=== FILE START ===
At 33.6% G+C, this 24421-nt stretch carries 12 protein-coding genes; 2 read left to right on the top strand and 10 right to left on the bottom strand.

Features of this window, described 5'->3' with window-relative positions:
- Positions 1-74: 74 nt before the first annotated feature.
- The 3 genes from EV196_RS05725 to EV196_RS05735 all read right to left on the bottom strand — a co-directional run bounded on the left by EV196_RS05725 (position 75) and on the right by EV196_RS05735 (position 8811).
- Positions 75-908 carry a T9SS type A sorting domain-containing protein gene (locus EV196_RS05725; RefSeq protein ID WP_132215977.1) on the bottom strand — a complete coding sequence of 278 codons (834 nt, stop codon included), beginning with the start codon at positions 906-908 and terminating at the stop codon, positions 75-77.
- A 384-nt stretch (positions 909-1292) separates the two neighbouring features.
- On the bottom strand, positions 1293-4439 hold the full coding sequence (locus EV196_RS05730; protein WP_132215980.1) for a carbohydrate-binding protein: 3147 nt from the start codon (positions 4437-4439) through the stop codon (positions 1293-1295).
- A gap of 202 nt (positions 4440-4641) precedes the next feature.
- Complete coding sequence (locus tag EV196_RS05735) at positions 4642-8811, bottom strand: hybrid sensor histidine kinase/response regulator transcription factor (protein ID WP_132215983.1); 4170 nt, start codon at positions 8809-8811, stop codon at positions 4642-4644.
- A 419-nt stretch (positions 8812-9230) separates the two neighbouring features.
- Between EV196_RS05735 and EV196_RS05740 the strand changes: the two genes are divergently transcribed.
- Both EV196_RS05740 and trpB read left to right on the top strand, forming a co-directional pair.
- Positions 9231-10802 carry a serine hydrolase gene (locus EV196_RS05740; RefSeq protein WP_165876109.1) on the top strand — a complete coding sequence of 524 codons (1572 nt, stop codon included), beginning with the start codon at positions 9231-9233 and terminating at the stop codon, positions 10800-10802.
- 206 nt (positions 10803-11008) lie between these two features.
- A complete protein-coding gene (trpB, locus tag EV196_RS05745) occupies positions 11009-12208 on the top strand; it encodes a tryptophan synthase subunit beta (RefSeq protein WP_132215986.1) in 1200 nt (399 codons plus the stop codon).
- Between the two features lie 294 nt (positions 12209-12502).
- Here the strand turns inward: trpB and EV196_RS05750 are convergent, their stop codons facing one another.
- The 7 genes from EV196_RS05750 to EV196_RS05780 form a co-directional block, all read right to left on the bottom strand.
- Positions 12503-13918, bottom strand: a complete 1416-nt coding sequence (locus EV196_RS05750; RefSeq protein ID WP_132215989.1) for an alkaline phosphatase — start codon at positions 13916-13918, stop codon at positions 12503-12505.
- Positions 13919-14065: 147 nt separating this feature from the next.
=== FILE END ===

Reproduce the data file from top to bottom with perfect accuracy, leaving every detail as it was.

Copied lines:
At 33.6% G+C, this 24421-nt stretch carries 12 protein-coding genes; 2 read left to right on the top strand and 10 right to left on the bottom strand.

Features of this window, described 5'->3' with window-relative positions:
- Positions 1-74: 74 nt before the first annotated feature.
- The 3 genes from EV196_RS05725 to EV196_RS05735 all read right to left on the bottom strand — a co-directional run bounded on the left by EV196_RS05725 (position 75) and on the right by EV196_RS05735 (position 8811).
- Positions 75-908 carry a T9SS type A sorting domain-containing protein gene (locus EV196_RS05725; RefSeq protein ID WP_132215977.1) on the bottom strand — a complete coding sequence of 278 codons (834 nt, stop codon included), beginning with the start codon at positions 906-908 and terminating at the stop codon, positions 75-77.
- A 384-nt stretch (positions 909-1292) separates the two neighbouring features.
- On the bottom strand, positions 1293-4439 hold the full coding sequence (locus EV196_RS05730; protein WP_132215980.1) for a carbohydrate-binding protein: 3147 nt from the start codon (positions 4437-4439) through the stop codon (positions 1293-1295).
- A gap of 202 nt (positions 4440-4641) precedes the next feature.
- Complete coding sequence (locus tag EV196_RS05735) at positions 4642-8811, bottom strand: hybrid sensor histidine kinase/response regulator transcription factor (protein ID WP_132215983.1); 4170 nt, start codon at positions 8809-8811, stop codon at positions 4642-4644.
- A 419-nt stretch (positions 8812-9230) separates the two neighbouring features.
- Between EV196_RS05735 and EV196_RS05740 the strand changes: the two genes are divergently transcribed.
- Both EV196_RS05740 and trpB read left to right on the top strand, forming a co-directional pair.
- Positions 9231-10802 carry a serine hydrolase gene (locus EV196_RS05740; RefSeq protein WP_165876109.1) on the top strand — a complete coding sequence of 524 codons (1572 nt, stop codon included), beginning with the start codon at positions 9231-9233 and terminating at the stop codon, positions 10800-10802.
- 206 nt (positions 10803-11008) lie between these two features.
- A complete protein-coding gene (trpB, locus tag EV196_RS05745) occupies positions 11009-12208 on the top strand; it encodes a tryptophan synthase subunit beta (RefSeq protein WP_132215986.1) in 1200 nt (399 codons plus the stop codon).
- Between the two features lie 294 nt (positions 12209-12502).
- Here the strand turns inward: trpB and EV196_RS05750 are convergent, their stop codons facing one another.
- The 7 genes from EV196_RS05750 to EV196_RS05780 form a co-directional block, all read right to left on the bottom strand.
- Positions 12503-13918, bottom strand: a complete 1416-nt coding sequence (locus EV196_RS05750; RefSeq protein ID WP_132215989.1) for an alkaline phosphatase — start codon at positions 13916-13918, stop codon at positions 12503-12505.
- Positions 13919-14065: 147 nt separating this feature from the next.